Community Supported Agriculture

Nothing obscure or mysterious to say today, rather I’d like to tempt your tastes for something fresh.

English Peas, more than a peck of them, herbs and a bouquet-beaucoup of gnarly, green garlic tops – quite a haul to say nothing of two quarts of freshly picked strawberries– Seeing what was going into our “Wayward Seed Farm” canvas bag with its corn ears stencilled in pale green across its front, we were as excited as kids at our birthday party to see what we were getting.

Our CSA (Community Supported Agriculture) ‘share’ of vegetables from Jamie and Adam was easy for us to pick up at the Farm’s location on Fladt Road, just a few miles from our house and its fallow garden. A CSA subscription means that we pay a seasonal fee to these young farmers and in return we get enough garden goodies to feed us from early June to early November. With our first ‘market bag’ as a prediction of our future green bounty, we are going to eat well for the next six months. The bonus is that we get to keep the canvas bag!

We decided not to plant our own garden this year, except for a small kitchen herb patch, so we can have more time for travel and other-than-garden landscaping. It looks like we will not be sorry that we did not get out the roto-tiller.

As CSA Shareholders in Wayward Seed Farm’s production, we also participate in the Farm’s risk. Bad weather can mean a change of expectations and perhaps some disappointment. But our first share did not disappoint despite the soggy start this central Ohio farm has had this spring. That’s because Jamie included the two quarts of strawberries in our bag even though we didn’t invest in a ‘fruit share.’ Those were already sold-out when we subscribed in May.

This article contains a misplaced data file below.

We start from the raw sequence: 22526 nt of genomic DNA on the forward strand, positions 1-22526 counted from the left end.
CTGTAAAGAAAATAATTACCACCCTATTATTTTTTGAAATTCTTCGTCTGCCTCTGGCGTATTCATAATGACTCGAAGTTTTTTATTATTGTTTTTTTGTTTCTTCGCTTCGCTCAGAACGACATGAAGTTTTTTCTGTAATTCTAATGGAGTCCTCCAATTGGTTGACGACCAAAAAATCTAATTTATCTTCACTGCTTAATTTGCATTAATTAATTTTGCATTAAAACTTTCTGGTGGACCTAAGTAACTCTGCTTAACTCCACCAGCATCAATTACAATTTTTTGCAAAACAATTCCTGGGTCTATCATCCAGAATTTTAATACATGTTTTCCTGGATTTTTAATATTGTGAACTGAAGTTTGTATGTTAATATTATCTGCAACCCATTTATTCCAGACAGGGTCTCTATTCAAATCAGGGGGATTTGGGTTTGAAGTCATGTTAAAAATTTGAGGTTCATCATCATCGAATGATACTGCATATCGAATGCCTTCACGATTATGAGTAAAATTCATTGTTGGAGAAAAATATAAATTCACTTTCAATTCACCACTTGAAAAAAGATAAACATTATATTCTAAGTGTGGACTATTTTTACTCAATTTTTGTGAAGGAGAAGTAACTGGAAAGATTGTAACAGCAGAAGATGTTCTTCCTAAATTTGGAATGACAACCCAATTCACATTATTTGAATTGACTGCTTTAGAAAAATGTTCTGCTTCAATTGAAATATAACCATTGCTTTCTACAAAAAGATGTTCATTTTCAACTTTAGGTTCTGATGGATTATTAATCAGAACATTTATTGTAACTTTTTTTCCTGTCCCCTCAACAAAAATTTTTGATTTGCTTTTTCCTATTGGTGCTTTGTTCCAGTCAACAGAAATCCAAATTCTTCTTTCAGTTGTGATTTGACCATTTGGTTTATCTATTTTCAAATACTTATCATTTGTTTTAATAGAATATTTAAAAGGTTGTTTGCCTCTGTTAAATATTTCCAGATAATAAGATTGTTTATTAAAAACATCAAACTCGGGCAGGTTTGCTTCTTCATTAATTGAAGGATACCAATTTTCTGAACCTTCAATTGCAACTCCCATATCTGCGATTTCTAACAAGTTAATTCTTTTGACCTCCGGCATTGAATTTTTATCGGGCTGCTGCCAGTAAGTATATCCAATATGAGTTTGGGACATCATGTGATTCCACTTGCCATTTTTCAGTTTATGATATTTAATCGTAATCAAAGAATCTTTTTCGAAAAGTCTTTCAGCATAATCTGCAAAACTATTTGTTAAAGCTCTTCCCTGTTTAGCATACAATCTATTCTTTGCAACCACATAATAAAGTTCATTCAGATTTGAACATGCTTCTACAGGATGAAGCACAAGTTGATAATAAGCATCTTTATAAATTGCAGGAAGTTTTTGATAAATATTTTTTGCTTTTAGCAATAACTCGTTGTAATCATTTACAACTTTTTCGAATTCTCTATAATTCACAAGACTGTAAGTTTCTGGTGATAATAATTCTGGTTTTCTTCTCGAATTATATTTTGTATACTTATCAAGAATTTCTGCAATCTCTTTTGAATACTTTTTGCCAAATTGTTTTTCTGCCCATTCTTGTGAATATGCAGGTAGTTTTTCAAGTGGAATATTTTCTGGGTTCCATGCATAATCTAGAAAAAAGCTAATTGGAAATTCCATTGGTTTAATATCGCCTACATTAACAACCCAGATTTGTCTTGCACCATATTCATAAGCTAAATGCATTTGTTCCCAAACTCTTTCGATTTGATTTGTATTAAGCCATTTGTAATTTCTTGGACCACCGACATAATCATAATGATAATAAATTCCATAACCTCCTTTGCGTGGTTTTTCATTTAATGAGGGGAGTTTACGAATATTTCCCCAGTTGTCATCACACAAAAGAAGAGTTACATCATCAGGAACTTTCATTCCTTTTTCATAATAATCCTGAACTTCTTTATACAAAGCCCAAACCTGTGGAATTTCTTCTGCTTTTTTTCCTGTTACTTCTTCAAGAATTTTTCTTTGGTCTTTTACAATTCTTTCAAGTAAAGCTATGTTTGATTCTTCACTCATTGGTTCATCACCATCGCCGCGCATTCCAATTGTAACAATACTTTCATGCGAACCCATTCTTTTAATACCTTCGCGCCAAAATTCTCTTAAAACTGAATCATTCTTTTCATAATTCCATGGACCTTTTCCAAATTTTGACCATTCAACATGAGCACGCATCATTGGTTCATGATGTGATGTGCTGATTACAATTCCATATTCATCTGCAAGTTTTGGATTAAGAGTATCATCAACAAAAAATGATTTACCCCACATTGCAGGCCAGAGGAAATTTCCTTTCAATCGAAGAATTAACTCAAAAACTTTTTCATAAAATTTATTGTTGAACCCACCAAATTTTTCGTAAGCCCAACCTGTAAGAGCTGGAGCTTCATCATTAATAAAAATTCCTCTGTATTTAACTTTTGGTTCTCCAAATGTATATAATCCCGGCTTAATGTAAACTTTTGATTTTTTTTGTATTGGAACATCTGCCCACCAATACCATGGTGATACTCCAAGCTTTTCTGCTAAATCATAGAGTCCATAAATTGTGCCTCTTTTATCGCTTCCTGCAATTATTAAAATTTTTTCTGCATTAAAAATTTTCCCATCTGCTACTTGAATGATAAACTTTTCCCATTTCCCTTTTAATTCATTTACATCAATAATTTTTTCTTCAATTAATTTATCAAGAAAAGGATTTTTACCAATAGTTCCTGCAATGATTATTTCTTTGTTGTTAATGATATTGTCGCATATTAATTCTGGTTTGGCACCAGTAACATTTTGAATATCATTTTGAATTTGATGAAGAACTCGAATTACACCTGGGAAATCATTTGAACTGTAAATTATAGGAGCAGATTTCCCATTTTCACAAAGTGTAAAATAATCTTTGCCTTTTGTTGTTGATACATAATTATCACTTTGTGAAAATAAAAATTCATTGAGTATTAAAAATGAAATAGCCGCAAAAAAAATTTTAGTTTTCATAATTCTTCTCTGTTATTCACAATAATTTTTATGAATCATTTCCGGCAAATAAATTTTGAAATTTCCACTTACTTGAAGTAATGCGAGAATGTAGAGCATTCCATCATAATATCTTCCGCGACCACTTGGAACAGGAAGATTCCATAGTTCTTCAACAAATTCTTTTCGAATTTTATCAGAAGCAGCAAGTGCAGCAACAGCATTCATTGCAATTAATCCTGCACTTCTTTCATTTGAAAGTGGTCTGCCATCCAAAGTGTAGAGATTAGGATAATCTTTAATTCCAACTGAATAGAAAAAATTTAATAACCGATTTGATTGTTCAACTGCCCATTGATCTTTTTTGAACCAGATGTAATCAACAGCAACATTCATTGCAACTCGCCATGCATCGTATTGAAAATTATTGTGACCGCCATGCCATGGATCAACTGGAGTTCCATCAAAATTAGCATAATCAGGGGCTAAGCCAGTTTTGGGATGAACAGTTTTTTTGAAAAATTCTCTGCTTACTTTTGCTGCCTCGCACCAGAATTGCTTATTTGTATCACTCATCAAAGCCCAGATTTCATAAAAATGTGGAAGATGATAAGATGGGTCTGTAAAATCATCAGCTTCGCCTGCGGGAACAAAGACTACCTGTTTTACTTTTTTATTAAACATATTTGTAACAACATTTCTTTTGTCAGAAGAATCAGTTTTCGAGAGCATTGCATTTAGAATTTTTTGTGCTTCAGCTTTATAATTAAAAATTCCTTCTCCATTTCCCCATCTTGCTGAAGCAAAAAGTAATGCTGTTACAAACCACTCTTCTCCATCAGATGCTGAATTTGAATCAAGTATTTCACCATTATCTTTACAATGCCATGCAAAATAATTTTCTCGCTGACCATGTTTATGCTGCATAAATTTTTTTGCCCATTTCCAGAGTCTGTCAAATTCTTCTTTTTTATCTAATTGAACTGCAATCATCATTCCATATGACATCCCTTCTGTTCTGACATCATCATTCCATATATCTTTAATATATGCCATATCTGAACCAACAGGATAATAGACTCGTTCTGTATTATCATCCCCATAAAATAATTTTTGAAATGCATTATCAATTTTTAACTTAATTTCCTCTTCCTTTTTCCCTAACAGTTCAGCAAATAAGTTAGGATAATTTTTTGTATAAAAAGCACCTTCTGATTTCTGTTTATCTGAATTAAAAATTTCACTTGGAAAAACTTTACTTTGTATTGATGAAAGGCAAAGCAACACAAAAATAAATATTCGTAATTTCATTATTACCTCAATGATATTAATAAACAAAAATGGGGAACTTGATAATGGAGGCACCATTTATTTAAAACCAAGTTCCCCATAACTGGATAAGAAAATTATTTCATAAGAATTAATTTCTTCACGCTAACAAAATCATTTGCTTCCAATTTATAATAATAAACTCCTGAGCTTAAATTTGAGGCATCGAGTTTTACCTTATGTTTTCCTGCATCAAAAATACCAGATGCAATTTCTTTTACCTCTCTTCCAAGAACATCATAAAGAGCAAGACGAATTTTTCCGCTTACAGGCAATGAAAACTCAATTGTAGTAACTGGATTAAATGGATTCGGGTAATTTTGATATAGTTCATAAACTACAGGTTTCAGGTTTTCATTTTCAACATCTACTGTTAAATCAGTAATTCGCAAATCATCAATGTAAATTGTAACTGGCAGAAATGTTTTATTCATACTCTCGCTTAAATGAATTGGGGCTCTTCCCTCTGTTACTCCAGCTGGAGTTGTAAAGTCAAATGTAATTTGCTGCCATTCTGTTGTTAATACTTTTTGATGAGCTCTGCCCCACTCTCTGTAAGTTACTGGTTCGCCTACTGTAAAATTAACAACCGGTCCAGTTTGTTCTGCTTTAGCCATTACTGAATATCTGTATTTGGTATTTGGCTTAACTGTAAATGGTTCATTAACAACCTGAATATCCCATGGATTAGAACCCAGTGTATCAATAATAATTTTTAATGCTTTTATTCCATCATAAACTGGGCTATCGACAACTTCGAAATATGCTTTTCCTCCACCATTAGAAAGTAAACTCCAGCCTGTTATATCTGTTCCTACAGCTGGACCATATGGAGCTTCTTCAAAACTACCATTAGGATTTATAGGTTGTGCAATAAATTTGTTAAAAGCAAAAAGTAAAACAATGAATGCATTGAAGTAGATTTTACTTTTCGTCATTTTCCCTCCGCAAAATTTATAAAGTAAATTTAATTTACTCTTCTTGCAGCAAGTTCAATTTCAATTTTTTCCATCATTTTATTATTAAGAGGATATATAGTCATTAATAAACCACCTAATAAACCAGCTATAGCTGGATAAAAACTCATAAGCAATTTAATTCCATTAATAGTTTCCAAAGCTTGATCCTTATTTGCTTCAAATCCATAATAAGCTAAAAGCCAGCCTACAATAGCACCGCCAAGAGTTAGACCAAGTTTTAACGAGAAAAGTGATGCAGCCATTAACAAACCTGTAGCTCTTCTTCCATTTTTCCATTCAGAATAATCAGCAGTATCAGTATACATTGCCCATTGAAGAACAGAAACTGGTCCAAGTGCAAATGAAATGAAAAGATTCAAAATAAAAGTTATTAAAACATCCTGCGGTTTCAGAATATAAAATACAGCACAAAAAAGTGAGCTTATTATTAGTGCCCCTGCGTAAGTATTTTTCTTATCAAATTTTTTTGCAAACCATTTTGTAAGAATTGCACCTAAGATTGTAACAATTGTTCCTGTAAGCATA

You can learn more about Wayward Seed Farm at http://waywardseed.com/ and I’ll keep you posted on our satisfaction.

“Mikamy Meadows Farm” is located just over the eastern Logan county line, not far from the Honda production complex. Amy and Mike have a great flock of heritage Buckeye Chickens that provide the most delicious golden-orange-yolk eggs any bunch of free-range, organic-fed hens are capable of laying. Amy is getting good at candling her light brown oval treasures but will replace any fertile one she missed when you return and tell her what you discovered when you broke the egg into the cup before stirring it into the mixing bowl.

Her garden isn’t in full production yet and she isn’t prepared to offer CSA Shares, but Amy also has some great herbs and she makes the most luxurious soap with unadulterated shea butter that she imports from African villages. Lavender buds from her garden make one of her bars most irresistible. But with the variety of aroma choices she offers, it is difficult to keep your selection limited to just one kind.

Check out Mikamy Meadows Farm at http://www.mikamymeadows.com/mikamy2/meadows/index.html.

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